I remember reading Professor Richard Overy’s superb book “Interrogations: the Nazi Elite in Allied Hands, 1945” (Allen Lane: 2000), which highlighted the disagreement between the Allied Powers about how best to deal with Nazi war criminals. The then UK Prime Minister, Winston Churchill would have summarily executed captured Nazi leaders (and lower ranking functionaries) arguing that the law of the outlaw should prevail (or at the very least Parliament would pass an act of Attainder). These individuals, by behaving atrociously towards their fellow human beings, had given up any claim to civilised treatment themselves. Franklin D Roosevelt, the then US President and Josef Stalin, then Chairman of the Communist Party of the USSR argued successfully for the creation of an international judicial tribunal to prosecute those accused of war crimes.
In this respect, the Nuremberg War Crimes Tribunal (as it became popularly known) was the forerunner of the modern International Criminal Court.
Something else that is worthy of consideration: in 1961-62, the State of Israel put Adolf Eichmann, one of the principal architects of the Holocaust, on trial for crimes against humanity.
Many of the first citizens of the State of Israel were Holocaust survivors or had family members who perished at the hands of the Nazis.
Yet … the Israelis still felt it was important to put this man on trial publicly so that the whole world would learn about the true extent of the evil nature of Hitler’s Third Reich.
Eichmann was captured by Mossad agents (the Israeli Foreign Intelligence Service) in Argentina (where he had fled, by way of Austria, after the Second World War) and he was taken back to Israel to face trial.
It might be argued that it would have been easier and more convenient for Mossad to assassinate Eichmann in Argentina or simply make him ‘disappear’
Do “monsters” have human rights? Hannah Arendt, the German Jewish Political Theorist, referred to Eichmann not as a “monster” but as someone who represented the “banality of evil” (Eichmann in Jerusalem: A Report on the Banality of Evil published by Viking, 1963)).
Some footage of the Eichamann Trial from Youtube can be viewed by accessing the following link:
Even to this day, the controversy of who should benefit from human rights persists: many of the cases dealing with alleged human rights abuses involve murderers, paedophiles, terrorists and rapists.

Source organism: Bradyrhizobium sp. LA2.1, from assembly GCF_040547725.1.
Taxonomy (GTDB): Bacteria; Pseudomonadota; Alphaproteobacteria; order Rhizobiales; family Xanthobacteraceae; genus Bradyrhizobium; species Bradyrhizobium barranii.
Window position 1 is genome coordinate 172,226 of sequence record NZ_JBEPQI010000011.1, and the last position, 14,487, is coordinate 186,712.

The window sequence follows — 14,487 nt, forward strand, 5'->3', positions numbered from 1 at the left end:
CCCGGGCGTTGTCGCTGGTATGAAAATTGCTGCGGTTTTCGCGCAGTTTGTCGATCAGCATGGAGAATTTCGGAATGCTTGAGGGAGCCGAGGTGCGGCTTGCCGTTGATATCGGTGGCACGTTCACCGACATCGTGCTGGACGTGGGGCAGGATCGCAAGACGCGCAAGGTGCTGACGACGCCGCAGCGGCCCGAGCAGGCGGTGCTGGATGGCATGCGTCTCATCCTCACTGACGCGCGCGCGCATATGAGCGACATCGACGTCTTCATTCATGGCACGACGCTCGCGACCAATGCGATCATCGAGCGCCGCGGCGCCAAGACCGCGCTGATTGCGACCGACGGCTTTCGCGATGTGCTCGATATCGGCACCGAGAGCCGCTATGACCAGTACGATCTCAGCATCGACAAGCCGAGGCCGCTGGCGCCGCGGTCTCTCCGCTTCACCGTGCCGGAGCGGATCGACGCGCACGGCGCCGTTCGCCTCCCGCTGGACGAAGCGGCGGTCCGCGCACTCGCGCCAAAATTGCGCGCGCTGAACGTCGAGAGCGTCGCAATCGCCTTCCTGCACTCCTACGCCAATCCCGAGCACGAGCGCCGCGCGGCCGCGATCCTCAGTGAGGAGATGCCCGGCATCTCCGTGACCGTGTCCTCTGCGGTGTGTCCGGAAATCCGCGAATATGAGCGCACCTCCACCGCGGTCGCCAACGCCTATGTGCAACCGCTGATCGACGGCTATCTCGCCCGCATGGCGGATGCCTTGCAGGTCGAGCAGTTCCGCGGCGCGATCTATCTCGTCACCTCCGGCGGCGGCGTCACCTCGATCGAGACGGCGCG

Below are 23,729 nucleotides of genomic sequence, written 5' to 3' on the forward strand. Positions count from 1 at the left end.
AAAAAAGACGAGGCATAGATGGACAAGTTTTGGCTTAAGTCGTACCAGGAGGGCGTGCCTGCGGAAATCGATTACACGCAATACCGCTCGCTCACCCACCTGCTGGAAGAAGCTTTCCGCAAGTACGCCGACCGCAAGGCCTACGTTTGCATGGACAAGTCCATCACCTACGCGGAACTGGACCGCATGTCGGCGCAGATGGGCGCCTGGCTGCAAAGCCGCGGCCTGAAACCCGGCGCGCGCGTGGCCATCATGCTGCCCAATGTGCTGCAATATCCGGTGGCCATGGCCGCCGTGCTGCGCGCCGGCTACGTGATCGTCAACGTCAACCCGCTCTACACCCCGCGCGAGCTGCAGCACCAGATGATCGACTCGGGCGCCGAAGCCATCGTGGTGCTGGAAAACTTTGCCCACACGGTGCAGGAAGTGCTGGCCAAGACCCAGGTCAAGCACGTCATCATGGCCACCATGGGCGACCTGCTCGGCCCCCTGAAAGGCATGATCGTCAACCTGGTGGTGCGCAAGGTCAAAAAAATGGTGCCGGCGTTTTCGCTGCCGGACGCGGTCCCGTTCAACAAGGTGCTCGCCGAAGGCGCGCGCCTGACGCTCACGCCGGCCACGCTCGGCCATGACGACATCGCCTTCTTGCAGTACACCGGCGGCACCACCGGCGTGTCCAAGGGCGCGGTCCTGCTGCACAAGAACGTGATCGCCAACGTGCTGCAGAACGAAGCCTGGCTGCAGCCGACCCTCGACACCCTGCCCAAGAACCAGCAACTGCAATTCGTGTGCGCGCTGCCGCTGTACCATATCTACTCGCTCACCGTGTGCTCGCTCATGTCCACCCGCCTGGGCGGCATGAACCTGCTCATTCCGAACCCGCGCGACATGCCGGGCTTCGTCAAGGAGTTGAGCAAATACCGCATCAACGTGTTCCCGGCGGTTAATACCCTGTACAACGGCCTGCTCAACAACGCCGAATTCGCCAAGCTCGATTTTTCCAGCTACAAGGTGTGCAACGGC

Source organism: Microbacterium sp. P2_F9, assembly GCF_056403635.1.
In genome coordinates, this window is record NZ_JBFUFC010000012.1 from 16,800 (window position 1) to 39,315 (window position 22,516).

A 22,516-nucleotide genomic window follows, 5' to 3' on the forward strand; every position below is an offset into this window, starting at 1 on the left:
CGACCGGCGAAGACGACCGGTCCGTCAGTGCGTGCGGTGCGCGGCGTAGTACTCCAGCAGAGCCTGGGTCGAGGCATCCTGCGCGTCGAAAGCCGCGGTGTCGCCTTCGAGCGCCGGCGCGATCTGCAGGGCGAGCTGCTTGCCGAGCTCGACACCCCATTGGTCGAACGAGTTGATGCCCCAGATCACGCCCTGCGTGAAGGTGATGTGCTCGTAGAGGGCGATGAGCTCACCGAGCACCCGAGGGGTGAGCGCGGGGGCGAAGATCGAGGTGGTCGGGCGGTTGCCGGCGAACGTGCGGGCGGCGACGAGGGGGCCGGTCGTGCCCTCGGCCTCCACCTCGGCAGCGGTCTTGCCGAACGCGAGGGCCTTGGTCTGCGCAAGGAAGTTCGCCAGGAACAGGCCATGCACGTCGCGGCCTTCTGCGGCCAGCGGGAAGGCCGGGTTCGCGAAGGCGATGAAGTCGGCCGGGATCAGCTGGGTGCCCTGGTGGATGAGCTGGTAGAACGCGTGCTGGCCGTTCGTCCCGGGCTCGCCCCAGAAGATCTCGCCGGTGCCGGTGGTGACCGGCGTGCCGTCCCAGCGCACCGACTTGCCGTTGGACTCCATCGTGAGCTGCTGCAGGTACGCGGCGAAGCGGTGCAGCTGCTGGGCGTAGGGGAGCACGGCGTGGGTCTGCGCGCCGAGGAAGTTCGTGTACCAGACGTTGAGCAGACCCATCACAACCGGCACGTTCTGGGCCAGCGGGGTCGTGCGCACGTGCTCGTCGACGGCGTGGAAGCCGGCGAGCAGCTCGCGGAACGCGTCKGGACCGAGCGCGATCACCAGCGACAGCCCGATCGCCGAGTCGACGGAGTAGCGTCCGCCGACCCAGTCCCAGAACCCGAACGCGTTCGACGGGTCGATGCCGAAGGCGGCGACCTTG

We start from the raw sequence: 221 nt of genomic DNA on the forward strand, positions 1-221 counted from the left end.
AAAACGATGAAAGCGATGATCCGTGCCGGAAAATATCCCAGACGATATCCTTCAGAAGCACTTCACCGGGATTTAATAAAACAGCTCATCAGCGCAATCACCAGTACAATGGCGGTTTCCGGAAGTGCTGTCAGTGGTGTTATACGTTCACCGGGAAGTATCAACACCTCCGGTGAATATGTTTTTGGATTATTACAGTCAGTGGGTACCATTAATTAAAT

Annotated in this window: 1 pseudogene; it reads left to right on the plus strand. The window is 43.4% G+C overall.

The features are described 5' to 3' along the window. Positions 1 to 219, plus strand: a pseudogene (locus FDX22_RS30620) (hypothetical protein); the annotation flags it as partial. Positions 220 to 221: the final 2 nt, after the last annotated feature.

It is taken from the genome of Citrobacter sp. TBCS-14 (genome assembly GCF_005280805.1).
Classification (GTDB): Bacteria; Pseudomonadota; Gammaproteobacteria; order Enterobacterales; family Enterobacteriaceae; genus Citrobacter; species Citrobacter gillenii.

- Should the law whereby prisoners serving sentences in UK jails forfeit the right to vote in British elections be abolished? (see Hirst v United Kingdom (No. 2) (2005) ECHR 681).
- Should a murderer who dismembered his victim have the right to complain about the prison authorities opening his private correspondence with his legal advisers? (see Beggs v The Scottish Ministers  UKHL 3)
- Should prisoners have the right to claim damages from the Scottish Government for failure to provide modern and hygienic toilet facilities? (see Napier v The Scottish Ministers  CSIH16)
- Should a radical Islamic preacher promoting or condoning Jihad be deported from the UK on the basis of information obtained from terrorist suspects who were tortured? (see Othman (Abu Qatada) v UK (Application No. 8139/09) 12 January 2012)
- Should a mass murderer responsible for the deaths of over 70 people in Norway be entitled to complain about the inhumane and degrading conditions of his solitary confinement? (see Hansen (formerly known as Anders Breivik) v Norway (Application No. 48852/17) 26 June 2018)
Opponents of the European Convention will, of course, highlight cases such as the above to attack the principle that human rights should and must have universal application. Why should individuals who threaten the safety and security of the community benefit from the protection of human rights? In 2010, the journalist, Andrew Neill (on The Daily Politics Show) famously challenged John Hirst that he had shown no respect whatsoever for the human rights of the woman that he killed:
Supporters of human rights, on the other hand, will have to grit their teeth and argue that decent treatment of individuals such as William Beggs (the “limbs in the loch” murderer) and the Norwegian mass murderer, formerly known as Anders Breivik can and should be justified. They will make the argument that civilised treatment of vile individuals is a guarantee that those of us who are good and decent members of society will also be treated fairly by the State and its agents.